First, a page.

Global burden

COPD is a significant economic burden around the world.1 Costs include both direct costs associated with diagnosis and medical management, and indirect costs such as disability, lost revenue from giving up employment, and caregiver or family costs associated with caring for patients with COPD.2

The financial burden of COPD increases with disease progression and severity. The 'Confronting COPD' study showed that nearly a quarter of patients with COPD who were included in the study saw a physician once a month for their COPD, and one third visited a physician at least every 6 months.

Moreover, high costs are associated with frequent exacerbations, hospitalization and ambulatory oxygen therapy required by those with advanced COPD.4 The number of patients with COPD admitted to hospital or requiring emergency care is high, illustrating the urgent unmet need to reduce the frequency of exacerbations and therefore the need for hospital care.2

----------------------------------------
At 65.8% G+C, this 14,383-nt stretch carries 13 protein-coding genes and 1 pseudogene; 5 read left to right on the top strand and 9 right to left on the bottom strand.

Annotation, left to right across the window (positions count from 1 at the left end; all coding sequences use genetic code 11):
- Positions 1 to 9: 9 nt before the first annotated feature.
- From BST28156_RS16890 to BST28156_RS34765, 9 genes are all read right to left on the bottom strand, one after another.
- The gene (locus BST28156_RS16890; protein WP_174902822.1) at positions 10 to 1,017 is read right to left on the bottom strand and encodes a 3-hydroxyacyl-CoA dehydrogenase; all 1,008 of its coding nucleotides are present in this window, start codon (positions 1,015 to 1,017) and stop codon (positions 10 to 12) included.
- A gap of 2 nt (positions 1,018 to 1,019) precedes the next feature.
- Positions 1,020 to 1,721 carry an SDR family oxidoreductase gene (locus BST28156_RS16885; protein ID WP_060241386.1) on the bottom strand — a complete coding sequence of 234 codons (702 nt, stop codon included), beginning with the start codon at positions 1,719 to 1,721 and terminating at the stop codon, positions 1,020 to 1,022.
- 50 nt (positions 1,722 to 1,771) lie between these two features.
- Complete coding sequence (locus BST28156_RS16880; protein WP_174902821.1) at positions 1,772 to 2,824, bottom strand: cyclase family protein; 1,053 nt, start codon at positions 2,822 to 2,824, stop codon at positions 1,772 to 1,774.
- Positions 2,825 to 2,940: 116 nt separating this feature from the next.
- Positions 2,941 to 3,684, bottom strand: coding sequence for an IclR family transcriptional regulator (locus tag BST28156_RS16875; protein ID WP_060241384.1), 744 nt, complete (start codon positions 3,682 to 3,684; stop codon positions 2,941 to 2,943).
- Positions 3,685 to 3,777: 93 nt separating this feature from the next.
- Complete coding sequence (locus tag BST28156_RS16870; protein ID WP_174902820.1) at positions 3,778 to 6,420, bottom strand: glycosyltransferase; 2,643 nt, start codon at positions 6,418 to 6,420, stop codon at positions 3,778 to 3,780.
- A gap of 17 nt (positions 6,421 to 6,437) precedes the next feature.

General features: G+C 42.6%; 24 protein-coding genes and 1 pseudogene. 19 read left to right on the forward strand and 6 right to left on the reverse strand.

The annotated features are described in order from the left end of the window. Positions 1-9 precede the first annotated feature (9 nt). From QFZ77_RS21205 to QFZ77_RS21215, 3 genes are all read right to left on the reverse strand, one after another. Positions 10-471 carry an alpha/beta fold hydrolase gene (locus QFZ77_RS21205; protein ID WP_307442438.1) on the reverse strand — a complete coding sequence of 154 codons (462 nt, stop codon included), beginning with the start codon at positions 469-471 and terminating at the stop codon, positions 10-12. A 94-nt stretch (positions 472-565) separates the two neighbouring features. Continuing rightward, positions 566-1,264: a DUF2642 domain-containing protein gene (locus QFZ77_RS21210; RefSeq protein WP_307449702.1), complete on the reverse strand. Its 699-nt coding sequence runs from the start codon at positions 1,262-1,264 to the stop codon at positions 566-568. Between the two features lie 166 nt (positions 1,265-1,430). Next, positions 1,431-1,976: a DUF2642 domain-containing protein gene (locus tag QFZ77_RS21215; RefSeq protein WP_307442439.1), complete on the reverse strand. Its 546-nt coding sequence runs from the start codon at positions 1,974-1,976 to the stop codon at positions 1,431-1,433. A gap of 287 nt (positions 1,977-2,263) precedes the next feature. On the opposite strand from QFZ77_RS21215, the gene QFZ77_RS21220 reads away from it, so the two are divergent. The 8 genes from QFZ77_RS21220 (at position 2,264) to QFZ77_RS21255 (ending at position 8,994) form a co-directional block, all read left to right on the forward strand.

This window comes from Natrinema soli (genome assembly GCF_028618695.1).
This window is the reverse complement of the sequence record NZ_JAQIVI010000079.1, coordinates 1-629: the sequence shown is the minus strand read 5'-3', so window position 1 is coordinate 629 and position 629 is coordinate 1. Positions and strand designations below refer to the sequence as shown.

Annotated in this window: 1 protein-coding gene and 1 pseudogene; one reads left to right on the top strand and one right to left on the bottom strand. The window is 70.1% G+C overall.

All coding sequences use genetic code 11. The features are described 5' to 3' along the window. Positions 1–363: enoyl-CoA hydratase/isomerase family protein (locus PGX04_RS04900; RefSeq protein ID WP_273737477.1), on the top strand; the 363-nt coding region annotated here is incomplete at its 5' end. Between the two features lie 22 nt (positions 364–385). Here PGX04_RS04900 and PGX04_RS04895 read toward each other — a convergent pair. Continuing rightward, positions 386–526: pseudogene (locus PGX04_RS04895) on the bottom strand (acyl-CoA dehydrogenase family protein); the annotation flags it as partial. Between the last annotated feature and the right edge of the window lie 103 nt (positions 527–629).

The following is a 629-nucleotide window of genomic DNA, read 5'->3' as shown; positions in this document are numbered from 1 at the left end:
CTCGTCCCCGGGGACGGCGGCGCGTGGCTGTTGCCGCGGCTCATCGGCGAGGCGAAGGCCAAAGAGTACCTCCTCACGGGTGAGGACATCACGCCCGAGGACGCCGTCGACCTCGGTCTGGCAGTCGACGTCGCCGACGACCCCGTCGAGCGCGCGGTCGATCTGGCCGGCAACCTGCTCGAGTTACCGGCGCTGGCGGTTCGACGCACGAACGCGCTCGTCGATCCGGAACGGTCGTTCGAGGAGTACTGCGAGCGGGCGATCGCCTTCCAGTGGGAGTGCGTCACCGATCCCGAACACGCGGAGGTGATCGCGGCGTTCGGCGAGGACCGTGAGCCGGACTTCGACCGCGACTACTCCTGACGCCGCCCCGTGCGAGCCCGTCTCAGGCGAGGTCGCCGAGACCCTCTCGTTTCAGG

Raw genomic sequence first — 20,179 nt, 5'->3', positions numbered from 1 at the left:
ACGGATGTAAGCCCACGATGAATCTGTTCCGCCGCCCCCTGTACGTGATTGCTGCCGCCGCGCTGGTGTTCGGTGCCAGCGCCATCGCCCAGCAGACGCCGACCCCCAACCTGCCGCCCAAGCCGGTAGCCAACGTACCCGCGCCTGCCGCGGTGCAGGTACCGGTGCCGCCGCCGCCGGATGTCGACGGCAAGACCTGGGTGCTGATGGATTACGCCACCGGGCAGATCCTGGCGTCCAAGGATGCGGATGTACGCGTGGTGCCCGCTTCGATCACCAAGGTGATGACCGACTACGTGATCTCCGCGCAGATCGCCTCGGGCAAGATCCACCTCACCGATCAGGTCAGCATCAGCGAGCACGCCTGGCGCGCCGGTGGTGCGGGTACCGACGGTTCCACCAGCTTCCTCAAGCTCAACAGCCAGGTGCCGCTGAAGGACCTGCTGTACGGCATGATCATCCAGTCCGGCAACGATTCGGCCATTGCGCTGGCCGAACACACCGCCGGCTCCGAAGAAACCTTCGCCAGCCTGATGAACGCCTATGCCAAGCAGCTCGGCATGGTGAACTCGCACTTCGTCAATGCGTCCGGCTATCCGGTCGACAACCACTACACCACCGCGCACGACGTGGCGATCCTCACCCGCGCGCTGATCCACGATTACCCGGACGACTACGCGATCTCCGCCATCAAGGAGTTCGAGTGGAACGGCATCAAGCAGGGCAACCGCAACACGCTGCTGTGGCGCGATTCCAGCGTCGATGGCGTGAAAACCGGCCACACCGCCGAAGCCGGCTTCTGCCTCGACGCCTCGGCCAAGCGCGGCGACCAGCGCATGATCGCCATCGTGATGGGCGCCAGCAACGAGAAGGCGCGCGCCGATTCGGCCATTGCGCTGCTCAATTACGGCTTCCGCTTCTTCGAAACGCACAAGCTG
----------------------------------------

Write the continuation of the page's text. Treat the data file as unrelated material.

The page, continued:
1. Global Initiative for Chronic Obstructive Lung Disease (GOLD): Global Strategy for the Diagnosis, Management, and Prevention of COPD. 2013.
  2. Wouters EFM. Economic analysis of the Confronting COPD survey: an overview of results. Respir Med 2003;97:S3-14.
  3. Rennard S, Decramer M, Calverley PM, et al. Impact of COPD in North America and Europe in 2000: subjects’ perspective of Confronting COPD International Survey. Eur Respir J 2002;20:799-805.
  4. Jansson SA, Andersson F, Borg S, et al. Costs of COPD in Sweden according to disease severity. Chest 2002;122:1994-2002.

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